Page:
Next February, this blog will be celebrating its ten-year anniversary! Leading up to it, I’m re-starting a series I tried to do in the past called “A Look Back.” Each week, I’ll be re-posting a few of my favorite posts from the past ten years.
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I wrote this post in 2013:
I’ve been watching “Game of Thrones” on DVD, and just saw this great scene that teaches an important lesson about making change:
Knowledge is not power — “Power is power.”
During my nineteen year community organizing career, we learned and taught that knowledge isn’t power — there are lots of people out there with great ideas for how things should be done, but will never have much of an impact because they don’t understand that power to make community/institutional/systemic change requires one of two things — either organized people or organized money, and that organized people can beat organized money. You can certainly use knowledge in the process of developing the necessary relationships to build up that organized people base, but it is not an effective tool to make change by itself.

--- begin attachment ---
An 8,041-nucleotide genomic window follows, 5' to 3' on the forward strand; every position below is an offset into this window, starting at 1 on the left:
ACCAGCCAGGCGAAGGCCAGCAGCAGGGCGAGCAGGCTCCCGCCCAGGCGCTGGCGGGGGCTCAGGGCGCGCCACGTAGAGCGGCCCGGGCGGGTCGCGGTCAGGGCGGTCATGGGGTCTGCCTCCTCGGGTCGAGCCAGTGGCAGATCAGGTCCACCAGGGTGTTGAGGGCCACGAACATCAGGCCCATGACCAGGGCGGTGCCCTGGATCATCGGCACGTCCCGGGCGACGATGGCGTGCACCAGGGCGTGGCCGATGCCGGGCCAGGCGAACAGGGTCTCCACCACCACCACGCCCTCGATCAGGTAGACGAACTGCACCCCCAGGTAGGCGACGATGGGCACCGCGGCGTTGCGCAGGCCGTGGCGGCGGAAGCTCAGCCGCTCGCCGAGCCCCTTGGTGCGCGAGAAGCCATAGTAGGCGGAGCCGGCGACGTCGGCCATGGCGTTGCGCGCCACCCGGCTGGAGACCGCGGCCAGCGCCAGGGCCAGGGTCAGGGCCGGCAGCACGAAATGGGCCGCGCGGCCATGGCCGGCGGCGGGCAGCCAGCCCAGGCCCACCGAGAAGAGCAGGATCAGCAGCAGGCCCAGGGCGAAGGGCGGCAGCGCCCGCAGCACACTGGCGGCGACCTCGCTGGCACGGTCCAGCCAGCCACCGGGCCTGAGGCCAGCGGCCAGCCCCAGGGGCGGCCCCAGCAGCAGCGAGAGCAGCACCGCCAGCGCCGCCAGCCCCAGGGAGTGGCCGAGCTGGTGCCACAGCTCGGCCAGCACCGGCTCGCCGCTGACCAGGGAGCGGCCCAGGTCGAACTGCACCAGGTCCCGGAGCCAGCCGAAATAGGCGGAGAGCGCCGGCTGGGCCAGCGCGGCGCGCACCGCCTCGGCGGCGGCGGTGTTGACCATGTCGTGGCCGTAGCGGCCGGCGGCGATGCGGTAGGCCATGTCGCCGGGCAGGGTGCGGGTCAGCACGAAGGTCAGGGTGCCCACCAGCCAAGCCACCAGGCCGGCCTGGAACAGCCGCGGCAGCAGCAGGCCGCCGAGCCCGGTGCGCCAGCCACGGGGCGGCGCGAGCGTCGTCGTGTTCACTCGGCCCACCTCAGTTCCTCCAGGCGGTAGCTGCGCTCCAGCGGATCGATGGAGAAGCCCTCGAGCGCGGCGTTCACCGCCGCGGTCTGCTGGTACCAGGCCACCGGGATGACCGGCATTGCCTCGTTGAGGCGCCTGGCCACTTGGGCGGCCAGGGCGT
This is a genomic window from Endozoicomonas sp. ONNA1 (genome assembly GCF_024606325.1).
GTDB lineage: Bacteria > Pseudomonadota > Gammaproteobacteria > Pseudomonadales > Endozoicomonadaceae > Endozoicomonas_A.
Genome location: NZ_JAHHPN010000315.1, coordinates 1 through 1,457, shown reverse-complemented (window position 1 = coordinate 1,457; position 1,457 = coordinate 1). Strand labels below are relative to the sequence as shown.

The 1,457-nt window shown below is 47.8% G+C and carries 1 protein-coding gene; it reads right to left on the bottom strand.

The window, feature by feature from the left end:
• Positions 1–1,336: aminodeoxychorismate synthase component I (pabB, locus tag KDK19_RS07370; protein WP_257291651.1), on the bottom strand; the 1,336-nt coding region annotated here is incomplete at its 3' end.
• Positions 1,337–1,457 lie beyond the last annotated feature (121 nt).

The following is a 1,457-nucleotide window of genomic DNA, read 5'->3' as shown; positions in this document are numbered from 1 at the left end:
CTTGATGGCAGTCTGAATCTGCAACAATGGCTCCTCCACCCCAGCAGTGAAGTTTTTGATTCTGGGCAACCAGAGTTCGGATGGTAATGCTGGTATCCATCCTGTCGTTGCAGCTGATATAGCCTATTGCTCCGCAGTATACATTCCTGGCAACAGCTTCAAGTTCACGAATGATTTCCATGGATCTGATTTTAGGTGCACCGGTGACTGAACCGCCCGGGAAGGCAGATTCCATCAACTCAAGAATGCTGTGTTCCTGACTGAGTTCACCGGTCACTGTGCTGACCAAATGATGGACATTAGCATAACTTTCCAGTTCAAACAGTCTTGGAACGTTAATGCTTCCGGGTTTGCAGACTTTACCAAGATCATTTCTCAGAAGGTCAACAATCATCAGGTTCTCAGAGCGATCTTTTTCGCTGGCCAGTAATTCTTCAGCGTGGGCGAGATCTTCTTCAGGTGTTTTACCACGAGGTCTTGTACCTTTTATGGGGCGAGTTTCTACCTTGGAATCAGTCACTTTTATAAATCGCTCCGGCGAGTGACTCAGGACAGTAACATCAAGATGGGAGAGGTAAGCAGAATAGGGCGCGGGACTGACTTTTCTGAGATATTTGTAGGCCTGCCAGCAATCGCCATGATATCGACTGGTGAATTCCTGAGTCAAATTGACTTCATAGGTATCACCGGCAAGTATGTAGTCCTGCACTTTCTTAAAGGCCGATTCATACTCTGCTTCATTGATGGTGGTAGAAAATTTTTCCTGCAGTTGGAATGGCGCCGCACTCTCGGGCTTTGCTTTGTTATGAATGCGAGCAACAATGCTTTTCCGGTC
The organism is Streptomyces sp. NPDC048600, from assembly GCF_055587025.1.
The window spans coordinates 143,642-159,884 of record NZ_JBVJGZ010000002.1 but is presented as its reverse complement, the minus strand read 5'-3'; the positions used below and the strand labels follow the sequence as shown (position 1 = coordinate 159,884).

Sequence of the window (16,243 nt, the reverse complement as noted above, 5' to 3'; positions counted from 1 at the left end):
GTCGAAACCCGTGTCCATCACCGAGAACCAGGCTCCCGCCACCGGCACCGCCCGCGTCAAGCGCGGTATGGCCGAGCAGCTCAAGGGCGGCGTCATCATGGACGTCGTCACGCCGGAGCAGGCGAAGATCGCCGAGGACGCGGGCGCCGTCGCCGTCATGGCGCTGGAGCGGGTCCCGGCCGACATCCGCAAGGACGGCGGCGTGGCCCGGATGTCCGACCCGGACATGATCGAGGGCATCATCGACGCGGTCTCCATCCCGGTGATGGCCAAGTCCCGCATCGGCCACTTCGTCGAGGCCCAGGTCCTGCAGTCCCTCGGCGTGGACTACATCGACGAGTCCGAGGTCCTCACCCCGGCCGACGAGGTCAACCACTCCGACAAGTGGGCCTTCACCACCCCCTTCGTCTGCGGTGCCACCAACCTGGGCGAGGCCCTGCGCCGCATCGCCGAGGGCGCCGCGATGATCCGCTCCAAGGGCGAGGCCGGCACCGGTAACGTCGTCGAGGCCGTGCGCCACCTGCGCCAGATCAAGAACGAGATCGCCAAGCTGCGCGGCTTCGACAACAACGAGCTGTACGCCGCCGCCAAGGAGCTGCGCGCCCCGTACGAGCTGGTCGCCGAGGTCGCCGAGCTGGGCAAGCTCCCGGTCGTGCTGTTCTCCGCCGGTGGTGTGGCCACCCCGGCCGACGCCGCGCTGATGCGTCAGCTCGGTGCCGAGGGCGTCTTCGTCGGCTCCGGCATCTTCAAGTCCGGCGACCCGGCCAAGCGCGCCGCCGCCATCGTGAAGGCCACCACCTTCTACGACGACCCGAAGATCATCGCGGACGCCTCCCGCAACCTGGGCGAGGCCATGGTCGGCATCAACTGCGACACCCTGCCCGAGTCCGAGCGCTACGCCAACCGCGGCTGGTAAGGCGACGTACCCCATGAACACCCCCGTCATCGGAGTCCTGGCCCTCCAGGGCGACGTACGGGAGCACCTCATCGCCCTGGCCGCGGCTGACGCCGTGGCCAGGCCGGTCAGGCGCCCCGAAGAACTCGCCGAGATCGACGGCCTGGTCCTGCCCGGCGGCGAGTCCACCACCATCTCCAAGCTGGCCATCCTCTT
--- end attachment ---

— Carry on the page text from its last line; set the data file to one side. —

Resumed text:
I’ve developed what I think is a pretty effective lesson to help students recognize this reality that you can find in one of my books, English Language Learners: Teaching Strategies That Work.
And I’ve written more on this topic at The Best Posts & Articles On Building Influence & Creating Change.
The reality for us teachers is that if we want to combat the often destructive actions done in the name of “school reform,” writing blog posts and articles are nice, connecting on social media is good, and going to conferences can be helpful. But we really only “have one dog on this hunt” that has the power we need, and that’s our union.